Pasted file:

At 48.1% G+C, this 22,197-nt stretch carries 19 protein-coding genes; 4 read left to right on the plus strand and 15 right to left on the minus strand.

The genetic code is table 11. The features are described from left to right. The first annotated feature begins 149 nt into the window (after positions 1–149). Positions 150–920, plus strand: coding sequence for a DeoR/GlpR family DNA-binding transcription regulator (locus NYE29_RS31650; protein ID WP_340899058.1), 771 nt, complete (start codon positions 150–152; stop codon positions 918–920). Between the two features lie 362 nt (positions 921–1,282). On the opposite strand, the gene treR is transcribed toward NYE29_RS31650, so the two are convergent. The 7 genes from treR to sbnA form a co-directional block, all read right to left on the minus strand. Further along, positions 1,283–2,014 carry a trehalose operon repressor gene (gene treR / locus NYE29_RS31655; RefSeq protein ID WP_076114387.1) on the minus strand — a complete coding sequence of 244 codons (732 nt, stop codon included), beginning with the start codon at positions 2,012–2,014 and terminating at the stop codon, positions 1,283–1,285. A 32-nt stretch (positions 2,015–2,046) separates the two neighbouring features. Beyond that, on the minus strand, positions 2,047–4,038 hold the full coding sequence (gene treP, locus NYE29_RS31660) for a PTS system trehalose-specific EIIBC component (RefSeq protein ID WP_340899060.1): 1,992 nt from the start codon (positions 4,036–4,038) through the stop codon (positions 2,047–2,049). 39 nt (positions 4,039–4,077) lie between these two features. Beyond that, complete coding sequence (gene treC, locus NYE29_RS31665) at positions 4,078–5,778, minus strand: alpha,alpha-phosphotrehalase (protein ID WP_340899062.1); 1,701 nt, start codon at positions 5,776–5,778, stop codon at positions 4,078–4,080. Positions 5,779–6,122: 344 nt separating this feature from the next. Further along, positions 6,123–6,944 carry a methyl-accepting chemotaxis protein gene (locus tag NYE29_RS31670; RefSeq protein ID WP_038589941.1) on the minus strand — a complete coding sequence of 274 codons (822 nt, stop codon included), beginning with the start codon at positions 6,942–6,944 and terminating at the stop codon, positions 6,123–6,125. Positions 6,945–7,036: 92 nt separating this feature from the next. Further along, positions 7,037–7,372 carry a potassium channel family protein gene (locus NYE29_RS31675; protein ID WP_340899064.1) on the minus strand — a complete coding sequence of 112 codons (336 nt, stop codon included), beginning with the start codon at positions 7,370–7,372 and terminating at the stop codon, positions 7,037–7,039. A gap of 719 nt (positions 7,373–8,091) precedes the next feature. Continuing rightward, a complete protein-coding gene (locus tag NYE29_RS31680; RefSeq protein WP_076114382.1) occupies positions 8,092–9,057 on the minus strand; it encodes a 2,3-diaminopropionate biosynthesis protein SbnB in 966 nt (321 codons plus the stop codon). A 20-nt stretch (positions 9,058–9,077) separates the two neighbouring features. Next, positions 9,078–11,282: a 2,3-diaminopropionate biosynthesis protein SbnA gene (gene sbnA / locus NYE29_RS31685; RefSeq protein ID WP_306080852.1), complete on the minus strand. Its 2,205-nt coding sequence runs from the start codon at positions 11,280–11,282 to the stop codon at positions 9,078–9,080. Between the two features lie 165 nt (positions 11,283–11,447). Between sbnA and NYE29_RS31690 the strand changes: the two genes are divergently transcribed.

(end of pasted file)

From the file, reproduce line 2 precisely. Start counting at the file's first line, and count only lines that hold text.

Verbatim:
The genetic code is table 11. The features are described from left to right. The first annotated feature begins 149 nt into the window (after positions 1–149). Positions 150–920, plus strand: coding sequence for a DeoR/GlpR family DNA-binding transcription regulator (locus NYE29_RS31650; protein ID WP_340899058.1), 771 nt, complete (start codon positions 150–152; stop codon positions 918–920). Between the two features lie 362 nt (positions 921–1,282). On the opposite strand, the gene treR is transcribed toward NYE29_RS31650, so the two are convergent. The 7 genes from treR to sbnA form a co-directional block, all read right to left on the minus strand. Further along, positions 1,283–2,014 carry a trehalose operon repressor gene (gene treR / locus NYE29_RS31655; RefSeq protein ID WP_076114387.1) on the minus strand — a complete coding sequence of 244 codons (732 nt, stop codon included), beginning with the start codon at positions 2,012–2,014 and terminating at the stop codon, positions 1,283–1,285. A 32-nt stretch (positions 2,015–2,046) separates the two neighbouring features. Beyond that, on the minus strand, positions 2,047–4,038 hold the full coding sequence (gene treP, locus NYE29_RS31660) for a PTS system trehalose-specific EIIBC component (RefSeq protein ID WP_340899060.1): 1,992 nt from the start codon (positions 4,036–4,038) through the stop codon (positions 2,047–2,049). 39 nt (positions 4,039–4,077) lie between these two features. Beyond that, complete coding sequence (gene treC, locus NYE29_RS31665) at positions 4,078–5,778, minus strand: alpha,alpha-phosphotrehalase (protein ID WP_340899062.1); 1,701 nt, start codon at positions 5,776–5,778, stop codon at positions 4,078–4,080. Positions 5,779–6,122: 344 nt separating this feature from the next. Further along, positions 6,123–6,944 carry a methyl-accepting chemotaxis protein gene (locus tag NYE29_RS31670; RefSeq protein ID WP_038589941.1) on the minus strand — a complete coding sequence of 274 codons (822 nt, stop codon included), beginning with the start codon at positions 6,942–6,944 and terminating at the stop codon, positions 6,123–6,125. Positions 6,945–7,036: 92 nt separating this feature from the next. Further along, positions 7,037–7,372 carry a potassium channel family protein gene (locus NYE29_RS31675; protein ID WP_340899064.1) on the minus strand — a complete coding sequence of 112 codons (336 nt, stop codon included), beginning with the start codon at positions 7,370–7,372 and terminating at the stop codon, positions 7,037–7,039. A gap of 719 nt (positions 7,373–8,091) precedes the next feature. Continuing rightward, a complete protein-coding gene (locus tag NYE29_RS31680; RefSeq protein WP_076114382.1) occupies positions 8,092–9,057 on the minus strand; it encodes a 2,3-diaminopropionate biosynthesis protein SbnB in 966 nt (321 codons plus the stop codon). A 20-nt stretch (positions 9,058–9,077) separates the two neighbouring features. Next, positions 9,078–11,282: a 2,3-diaminopropionate biosynthesis protein SbnA gene (gene sbnA / locus NYE29_RS31685; RefSeq protein ID WP_306080852.1), complete on the minus strand. Its 2,205-nt coding sequence runs from the start codon at positions 11,280–11,282 to the stop codon at positions 9,078–9,080. Between the two features lie 165 nt (positions 11,283–11,447). Between sbnA and NYE29_RS31690 the strand changes: the two genes are divergently transcribed.